Pinellas County has arguably the weakest charter of the 20 charter counties in Florida. When Pinellas residents want to make certain changes in their charter, they must get permission from the Florida Legislature — something other charter counties don't have to do. In some instances, Pinellas residents even must get the okay of local cities before a charter amendment can apply throughout the county.
And that's the way it will stay for the foreseeable future, because last month the Charter Review Commission chose not to pursue an avenue that could have given future Pinellas residents a true home rule charter like those in other counties. The CRC got spooked by a threat of war from the county's 24 cities.
What do the cities have to gain from a weak county charter? It has to do with that old bugaboo, the dual vote.
Unlike most other county charters, Pinellas' states that if county residents want to add to their charter a policy or standard that would affect cities — for example, a countywide environmental protection policy — a referendum of all Pinellas voters must be held and that vote must be counted two ways: countywide and in the cities that would be affected. Cities that turned down the change could opt out.
City officials have a death grip on the dual vote provision, apparently convinced that if it went away, the county government would run roughshod over them. A few years ago the cities sued a previous Charter Review Commission after it put a question on the ballot asking voters if they wanted to eliminate the dual vote. Hundreds of thousands of dollars in legal fees were spent on the court battle, which lasted until election day, when voters chose not to eliminate the dual vote.
So city officials showed up en masse and subtly threatened another legal battle after hearing this year's CRC might be toying with the dual vote.
That's not exactly what the CRC was doing. Instead, the 13-member CRC, appointed to review the charter every six years and recommend changes to voters, had talked about a repeal-and-replace provision.
The current charter doesn't have a mechanism that would allow voters to repeal the entire document and replace it with a new charter. CRC members thought that someday Pinellas voters might want to throw out their current charter and replace it with a true home rule charter, with new provisions specific to Pinellas' needs. They decided they should ask the Legislature to approve a special act, which Pinellas voters would then have to confirm, to provide a way for future voters to repeal and replace their charter.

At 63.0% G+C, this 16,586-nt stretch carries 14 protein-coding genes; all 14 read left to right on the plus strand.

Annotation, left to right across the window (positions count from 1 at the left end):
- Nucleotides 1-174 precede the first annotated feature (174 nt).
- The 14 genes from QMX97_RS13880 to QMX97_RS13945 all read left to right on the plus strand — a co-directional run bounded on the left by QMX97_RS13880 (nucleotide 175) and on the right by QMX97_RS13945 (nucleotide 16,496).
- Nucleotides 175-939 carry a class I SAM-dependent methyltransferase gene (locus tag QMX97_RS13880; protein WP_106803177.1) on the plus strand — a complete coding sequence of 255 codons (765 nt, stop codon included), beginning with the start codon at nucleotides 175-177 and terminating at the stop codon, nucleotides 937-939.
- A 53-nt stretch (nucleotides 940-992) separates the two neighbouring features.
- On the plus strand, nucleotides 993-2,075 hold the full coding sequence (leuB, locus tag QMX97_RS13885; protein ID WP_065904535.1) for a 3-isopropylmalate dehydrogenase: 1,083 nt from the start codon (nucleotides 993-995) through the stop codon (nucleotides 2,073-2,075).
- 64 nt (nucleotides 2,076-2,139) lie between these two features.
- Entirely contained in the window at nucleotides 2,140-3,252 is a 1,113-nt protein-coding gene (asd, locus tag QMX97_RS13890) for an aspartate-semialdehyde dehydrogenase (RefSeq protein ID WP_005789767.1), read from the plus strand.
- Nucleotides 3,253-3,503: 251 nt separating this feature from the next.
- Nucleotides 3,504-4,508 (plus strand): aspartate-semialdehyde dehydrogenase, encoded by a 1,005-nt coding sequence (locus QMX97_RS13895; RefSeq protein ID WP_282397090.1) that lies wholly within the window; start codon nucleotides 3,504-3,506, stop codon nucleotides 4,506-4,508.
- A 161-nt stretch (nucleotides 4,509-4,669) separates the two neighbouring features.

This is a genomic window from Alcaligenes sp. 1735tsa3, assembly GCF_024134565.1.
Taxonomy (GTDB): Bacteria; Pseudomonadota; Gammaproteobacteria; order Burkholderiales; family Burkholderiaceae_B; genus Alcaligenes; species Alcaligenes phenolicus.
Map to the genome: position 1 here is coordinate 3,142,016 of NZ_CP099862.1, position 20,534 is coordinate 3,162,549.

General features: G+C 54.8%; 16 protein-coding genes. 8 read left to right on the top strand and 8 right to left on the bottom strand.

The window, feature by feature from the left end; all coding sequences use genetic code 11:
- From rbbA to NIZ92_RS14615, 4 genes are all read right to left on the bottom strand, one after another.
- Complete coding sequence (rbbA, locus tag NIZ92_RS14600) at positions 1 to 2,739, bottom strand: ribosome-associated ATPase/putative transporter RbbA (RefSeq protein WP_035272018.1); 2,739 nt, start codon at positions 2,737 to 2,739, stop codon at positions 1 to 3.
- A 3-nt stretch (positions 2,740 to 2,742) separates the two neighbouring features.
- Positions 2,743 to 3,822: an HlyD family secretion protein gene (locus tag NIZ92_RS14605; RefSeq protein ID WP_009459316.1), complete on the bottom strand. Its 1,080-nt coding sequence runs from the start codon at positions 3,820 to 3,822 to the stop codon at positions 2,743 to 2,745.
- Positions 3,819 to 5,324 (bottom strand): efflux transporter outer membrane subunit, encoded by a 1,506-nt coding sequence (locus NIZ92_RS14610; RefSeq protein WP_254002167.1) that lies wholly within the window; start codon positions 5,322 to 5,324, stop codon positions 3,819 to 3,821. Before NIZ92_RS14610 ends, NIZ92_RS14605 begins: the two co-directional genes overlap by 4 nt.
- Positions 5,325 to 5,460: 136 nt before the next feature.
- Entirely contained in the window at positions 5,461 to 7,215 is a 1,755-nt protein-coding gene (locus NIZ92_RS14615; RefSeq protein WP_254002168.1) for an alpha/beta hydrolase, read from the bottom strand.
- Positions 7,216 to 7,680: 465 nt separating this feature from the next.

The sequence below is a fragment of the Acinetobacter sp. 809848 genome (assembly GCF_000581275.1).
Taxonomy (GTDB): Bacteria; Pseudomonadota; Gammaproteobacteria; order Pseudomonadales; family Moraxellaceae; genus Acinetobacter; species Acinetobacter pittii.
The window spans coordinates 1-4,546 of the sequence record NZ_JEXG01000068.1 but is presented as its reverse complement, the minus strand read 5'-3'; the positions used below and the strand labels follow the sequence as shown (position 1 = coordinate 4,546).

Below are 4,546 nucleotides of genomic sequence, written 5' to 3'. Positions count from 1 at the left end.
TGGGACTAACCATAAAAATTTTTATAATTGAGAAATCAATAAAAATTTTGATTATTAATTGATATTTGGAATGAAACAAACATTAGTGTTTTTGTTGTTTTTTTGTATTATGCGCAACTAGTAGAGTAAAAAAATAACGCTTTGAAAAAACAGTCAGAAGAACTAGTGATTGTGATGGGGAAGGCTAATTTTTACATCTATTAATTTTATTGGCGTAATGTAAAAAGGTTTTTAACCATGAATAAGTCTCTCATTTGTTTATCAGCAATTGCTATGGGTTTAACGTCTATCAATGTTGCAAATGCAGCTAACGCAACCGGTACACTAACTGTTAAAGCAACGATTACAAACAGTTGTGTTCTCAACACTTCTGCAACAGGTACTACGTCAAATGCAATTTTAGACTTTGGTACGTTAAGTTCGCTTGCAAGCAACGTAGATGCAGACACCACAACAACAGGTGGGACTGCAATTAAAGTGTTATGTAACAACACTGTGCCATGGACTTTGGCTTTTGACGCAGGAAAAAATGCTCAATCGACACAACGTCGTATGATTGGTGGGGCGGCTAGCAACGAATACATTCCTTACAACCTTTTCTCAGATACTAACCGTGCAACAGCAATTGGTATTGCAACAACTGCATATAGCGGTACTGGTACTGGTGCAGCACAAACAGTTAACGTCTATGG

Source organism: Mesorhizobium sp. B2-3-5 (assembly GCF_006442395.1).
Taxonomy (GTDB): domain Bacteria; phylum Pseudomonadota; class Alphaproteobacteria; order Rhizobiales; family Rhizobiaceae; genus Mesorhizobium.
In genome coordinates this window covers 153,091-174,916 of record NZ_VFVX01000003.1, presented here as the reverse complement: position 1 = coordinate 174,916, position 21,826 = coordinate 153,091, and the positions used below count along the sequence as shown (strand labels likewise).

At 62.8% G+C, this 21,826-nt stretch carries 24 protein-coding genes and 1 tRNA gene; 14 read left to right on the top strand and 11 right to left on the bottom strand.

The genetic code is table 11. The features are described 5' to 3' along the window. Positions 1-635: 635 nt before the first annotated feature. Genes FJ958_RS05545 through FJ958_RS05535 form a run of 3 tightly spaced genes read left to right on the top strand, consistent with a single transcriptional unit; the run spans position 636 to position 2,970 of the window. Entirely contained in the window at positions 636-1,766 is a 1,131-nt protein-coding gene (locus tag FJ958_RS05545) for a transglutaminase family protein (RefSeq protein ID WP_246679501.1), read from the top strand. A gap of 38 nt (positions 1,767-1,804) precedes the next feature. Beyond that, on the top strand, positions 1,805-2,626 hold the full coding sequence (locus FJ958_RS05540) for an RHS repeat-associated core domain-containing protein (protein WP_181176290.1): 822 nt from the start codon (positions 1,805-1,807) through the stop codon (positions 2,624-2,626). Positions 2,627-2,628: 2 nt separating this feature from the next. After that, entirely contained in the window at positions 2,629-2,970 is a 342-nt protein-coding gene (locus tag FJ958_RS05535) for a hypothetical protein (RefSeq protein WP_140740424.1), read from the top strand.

However, when the CRC held public hearings on that proposal last month, current and former city government officials objected, clearly suspicious that the whole thing was a setup by the county government to get rid of the dual vote.
"The cities are all aligned to protect the dual vote," warned Thomas Barnhorn, a Seminole City Council member.
"The charter is fine," argued Clearwater Mayor Frank Hibbard. Saying the cities and county face enough challenges from the economy and the oil spill, he said, "We don't need this to muddy the waters."
The CRC changed its position, voting 7 to 5 against asking the Legislature for the special act, even after CRC member and County Commissioner Ken Welch proposed a repeal-and-replace provision that would guarantee the dual vote would remain in any new charter.
So the CRC, after six months of meetings involving 400 hours of work, after discussing major issues ranging from an elected county mayor to term limits for the county commissioners, approved only two issues that will go to voters: one strengthening the current charter provision requiring lobbyists to register, and lengthening the timing and duration of charter reviews.
The city officials' threats and the CRC's resulting retreat from the repeal-and-replace provision took from Pinellas voters the opportunity to make that decision themselves and kept Pinellas locked into a charter that doesn't provide true home rule. The so-called "people's charter" arguably isn't, after all.
Diane Steinle is editor of editorials for the North Pinellas editions of the St. Petersburg Times.